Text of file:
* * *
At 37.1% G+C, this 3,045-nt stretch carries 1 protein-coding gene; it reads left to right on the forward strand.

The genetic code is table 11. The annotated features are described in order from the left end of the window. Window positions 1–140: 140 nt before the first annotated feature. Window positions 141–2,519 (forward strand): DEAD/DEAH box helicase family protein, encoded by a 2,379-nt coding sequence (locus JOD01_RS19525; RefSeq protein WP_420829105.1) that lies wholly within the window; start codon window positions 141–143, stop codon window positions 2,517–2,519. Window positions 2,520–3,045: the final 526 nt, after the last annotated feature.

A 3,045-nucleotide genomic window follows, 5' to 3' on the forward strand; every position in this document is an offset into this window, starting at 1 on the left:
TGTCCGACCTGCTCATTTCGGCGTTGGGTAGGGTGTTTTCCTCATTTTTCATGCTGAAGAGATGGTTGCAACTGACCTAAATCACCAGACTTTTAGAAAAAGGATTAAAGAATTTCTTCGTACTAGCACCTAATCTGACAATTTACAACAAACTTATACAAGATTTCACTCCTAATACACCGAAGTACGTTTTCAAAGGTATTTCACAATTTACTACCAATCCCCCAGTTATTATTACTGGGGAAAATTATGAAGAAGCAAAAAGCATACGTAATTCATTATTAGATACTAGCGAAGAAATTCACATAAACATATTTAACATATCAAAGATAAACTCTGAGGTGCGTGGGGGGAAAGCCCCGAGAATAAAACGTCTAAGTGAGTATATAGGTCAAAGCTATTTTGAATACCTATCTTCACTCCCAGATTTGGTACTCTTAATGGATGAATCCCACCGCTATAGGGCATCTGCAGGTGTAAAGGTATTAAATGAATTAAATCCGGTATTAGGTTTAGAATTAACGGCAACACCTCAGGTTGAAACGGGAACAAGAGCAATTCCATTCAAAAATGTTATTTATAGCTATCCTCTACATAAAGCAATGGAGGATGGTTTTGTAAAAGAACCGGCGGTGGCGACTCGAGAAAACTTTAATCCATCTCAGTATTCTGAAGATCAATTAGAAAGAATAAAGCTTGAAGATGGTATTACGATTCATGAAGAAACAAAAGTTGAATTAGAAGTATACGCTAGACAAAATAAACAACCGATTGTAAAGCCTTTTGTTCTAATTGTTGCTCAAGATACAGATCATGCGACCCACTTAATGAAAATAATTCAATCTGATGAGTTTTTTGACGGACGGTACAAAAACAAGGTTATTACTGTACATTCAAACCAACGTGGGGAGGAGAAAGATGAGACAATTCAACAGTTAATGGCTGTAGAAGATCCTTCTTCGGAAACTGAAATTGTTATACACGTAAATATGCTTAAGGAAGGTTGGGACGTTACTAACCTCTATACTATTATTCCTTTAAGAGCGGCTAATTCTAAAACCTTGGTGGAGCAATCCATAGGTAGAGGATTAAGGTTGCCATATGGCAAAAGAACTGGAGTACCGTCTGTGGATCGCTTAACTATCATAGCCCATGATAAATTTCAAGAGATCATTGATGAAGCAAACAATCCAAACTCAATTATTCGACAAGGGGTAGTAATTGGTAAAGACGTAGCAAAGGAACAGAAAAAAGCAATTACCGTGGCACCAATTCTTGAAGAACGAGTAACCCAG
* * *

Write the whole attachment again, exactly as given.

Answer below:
At 37.1% G+C, this 3,045-nt stretch carries 1 protein-coding gene; it reads left to right on the forward strand.

The genetic code is table 11. The annotated features are described in order from the left end of the window. Window positions 1–140: 140 nt before the first annotated feature. Window positions 141–2,519 (forward strand): DEAD/DEAH box helicase family protein, encoded by a 2,379-nt coding sequence (locus JOD01_RS19525; RefSeq protein WP_420829105.1) that lies wholly within the window; start codon window positions 141–143, stop codon window positions 2,517–2,519. Window positions 2,520–3,045: the final 526 nt, after the last annotated feature.

A 3,045-nucleotide genomic window follows, 5' to 3' on the forward strand; every position in this document is an offset into this window, starting at 1 on the left:
TGTCCGACCTGCTCATTTCGGCGTTGGGTAGGGTGTTTTCCTCATTTTTCATGCTGAAGAGATGGTTGCAACTGACCTAAATCACCAGACTTTTAGAAAAAGGATTAAAGAATTTCTTCGTACTAGCACCTAATCTGACAATTTACAACAAACTTATACAAGATTTCACTCCTAATACACCGAAGTACGTTTTCAAAGGTATTTCACAATTTACTACCAATCCCCCAGTTATTATTACTGGGGAAAATTATGAAGAAGCAAAAAGCATACGTAATTCATTATTAGATACTAGCGAAGAAATTCACATAAACATATTTAACATATCAAAGATAAACTCTGAGGTGCGTGGGGGGAAAGCCCCGAGAATAAAACGTCTAAGTGAGTATATAGGTCAAAGCTATTTTGAATACCTATCTTCACTCCCAGATTTGGTACTCTTAATGGATGAATCCCACCGCTATAGGGCATCTGCAGGTGTAAAGGTATTAAATGAATTAAATCCGGTATTAGGTTTAGAATTAACGGCAACACCTCAGGTTGAAACGGGAACAAGAGCAATTCCATTCAAAAATGTTATTTATAGCTATCCTCTACATAAAGCAATGGAGGATGGTTTTGTAAAAGAACCGGCGGTGGCGACTCGAGAAAACTTTAATCCATCTCAGTATTCTGAAGATCAATTAGAAAGAATAAAGCTTGAAGATGGTATTACGATTCATGAAGAAACAAAAGTTGAATTAGAAGTATACGCTAGACAAAATAAACAACCGATTGTAAAGCCTTTTGTTCTAATTGTTGCTCAAGATACAGATCATGCGACCCACTTAATGAAAATAATTCAATCTGATGAGTTTTTTGACGGACGGTACAAAAACAAGGTTATTACTGTACATTCAAACCAACGTGGGGAGGAGAAAGATGAGACAATTCAACAGTTAATGGCTGTAGAAGATCCTTCTTCGGAAACTGAAATTGTTATACACGTAAATATGCTTAAGGAAGGTTGGGACGTTACTAACCTCTATACTATTATTCCTTTAAGAGCGGCTAATTCTAAAACCTTGGTGGAGCAATCCATAGGTAGAGGATTAAGGTTGCCATATGGCAAAAGAACTGGAGTACCGTCTGTGGATCGCTTAACTATCATAGCCCATGATAAATTTCAAGAGATCATTGATGAAGCAAACAATCCAAACTCAATTATTCGACAAGGGGTAGTAATTGGTAAAGACGTAGCAAAGGAACAGAAAAAAGCAATTACCGTGGCACCAATTCTTGAAGAACGAGTAACCCAG